Aducanumab Continues to Show Potential as Treatment for Mild Alzheimer’s in Long-term Extension of PRIME Trial

Aducanumab Continues to Show Potential as Treatment for Mild Alzheimer’s in Long-term Extension of PRIME Trial
Latest results from the long-term extension of a Phase 1b study assessing increasing and fixed doses of aducanumab continue to show its potential as a therapy for early or mild Alzheimer’s disease. Similar to previous interim analyses, data collected for up to 48 months reveal that the investigative treatment can effectively reduce the burden of amyloid plaques — a hallmark of the disease – and prevent cognitive decline in Alzheimer’s patients. Aducanumab, formerly known as BIIB037, is a monoclonal antibody being developed by Biogen in collaboration with Eisai. Prior preclinical and clinical data suggest that aducanumab’s therapeutic potential resides in its ability to target disease-causing amyloid protein clusters. The ongoing PRIME trial (NCT01677572) is evaluating the safety, tolerability, and overall reactivity of aducanumab in patients with prodromal (early) or mild Alzheimer’s disease dementia. A total of 196 participants, ages 50 to 90, were enrolled across some 30 research centers in the United States. They were randomized to receive either a fixed dose of aducanumab or placebo — 1, 3, 6, or 10 mg/kg — or to undergo a titration regimen in which they received a gradually increasing dose of the antibody or place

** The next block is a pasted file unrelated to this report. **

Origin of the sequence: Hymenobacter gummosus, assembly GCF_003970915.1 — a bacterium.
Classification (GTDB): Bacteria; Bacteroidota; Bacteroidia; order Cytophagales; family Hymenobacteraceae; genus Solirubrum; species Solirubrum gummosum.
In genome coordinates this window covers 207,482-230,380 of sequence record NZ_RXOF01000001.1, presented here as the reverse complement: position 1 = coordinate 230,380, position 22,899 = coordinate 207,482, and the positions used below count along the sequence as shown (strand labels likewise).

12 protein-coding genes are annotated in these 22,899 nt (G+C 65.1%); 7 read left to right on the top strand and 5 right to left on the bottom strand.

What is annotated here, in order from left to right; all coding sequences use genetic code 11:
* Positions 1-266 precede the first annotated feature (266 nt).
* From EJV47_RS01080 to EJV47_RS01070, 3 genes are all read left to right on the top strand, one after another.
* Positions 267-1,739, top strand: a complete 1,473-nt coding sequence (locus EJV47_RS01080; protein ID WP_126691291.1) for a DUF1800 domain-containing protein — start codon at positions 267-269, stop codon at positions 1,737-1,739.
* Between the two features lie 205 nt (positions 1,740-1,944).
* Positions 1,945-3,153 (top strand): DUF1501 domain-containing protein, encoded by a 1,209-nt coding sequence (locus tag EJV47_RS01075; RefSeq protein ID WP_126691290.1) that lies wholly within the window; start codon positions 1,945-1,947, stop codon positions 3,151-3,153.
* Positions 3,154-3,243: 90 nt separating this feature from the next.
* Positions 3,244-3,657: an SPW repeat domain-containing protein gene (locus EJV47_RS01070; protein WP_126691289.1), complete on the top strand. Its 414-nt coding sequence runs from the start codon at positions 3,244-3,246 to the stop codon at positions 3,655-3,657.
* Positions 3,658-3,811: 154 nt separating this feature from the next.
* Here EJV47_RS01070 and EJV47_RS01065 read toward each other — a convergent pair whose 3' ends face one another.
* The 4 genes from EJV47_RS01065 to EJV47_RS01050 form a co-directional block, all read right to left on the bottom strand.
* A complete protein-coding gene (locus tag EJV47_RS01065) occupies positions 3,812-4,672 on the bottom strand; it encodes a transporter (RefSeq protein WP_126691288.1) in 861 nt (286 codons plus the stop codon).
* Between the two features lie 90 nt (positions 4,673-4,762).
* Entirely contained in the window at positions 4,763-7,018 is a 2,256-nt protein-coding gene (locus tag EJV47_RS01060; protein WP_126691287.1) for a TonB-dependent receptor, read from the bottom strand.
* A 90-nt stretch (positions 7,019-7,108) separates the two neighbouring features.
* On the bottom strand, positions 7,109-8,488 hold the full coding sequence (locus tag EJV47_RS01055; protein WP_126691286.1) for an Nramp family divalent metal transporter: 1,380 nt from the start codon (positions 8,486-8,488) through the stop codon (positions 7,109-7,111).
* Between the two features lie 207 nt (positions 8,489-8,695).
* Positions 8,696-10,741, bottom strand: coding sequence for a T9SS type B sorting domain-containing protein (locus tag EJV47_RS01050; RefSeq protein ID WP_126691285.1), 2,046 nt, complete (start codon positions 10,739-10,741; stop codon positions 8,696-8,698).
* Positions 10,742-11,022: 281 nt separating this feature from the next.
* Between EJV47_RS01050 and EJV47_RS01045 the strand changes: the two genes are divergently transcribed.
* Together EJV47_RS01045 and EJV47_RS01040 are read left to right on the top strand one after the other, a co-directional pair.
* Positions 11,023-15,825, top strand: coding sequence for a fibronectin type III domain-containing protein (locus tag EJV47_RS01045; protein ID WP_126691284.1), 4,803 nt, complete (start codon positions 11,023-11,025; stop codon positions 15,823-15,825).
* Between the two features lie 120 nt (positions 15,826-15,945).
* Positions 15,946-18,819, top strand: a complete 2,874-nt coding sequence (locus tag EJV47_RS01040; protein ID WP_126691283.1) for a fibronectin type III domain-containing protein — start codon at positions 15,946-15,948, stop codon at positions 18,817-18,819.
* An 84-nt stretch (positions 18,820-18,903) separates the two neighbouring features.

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5 comments

  1. DANTE MARCIANI says:

    The more Aducanumab succeeds, the stronger the evidence of a natural protective immunity; i.e. we should remember that this monoclonal antibody is a replica of an antibody isolated from elderly but cognitively competent older individuals. Also, it shows that a preventive vaccine is doable, if rationally designed, which apparently has not been the case so far. Hence, by ignoring the facts leading to past failures, an obvious preventive approach is being rejected.

  2. DANTE MARCIANI says:

    I should add that reduction in amyloid plaque is irrelevant to determine if an antibody is effective. All anti-amyloid antibodies, good and bad, remove plaque in an unspecific manner. If removal of plaque was a significant factor in deciding the success of a product to treat/prevent Alzheimer’s disease, we should have by know a surplus of effective products. Indeed, it has been shown that amyloid oligomers released by antibodies are toxic, unless the antibody also neutralizes their cytotoxicity. Hence, the main parameter should be improvement or delay in the decline of cognitive functions, while considering plaque a symptom rather than the cause.

    • Alice Melão says:

      Dear Alice,
      mab is short for monoclonal antibody, which indicates that the antibody only binds to a specific protein sequence, or epitope. In the case of Aducanumab it only binds to an epitope present in the beta-amyloid aggregates.

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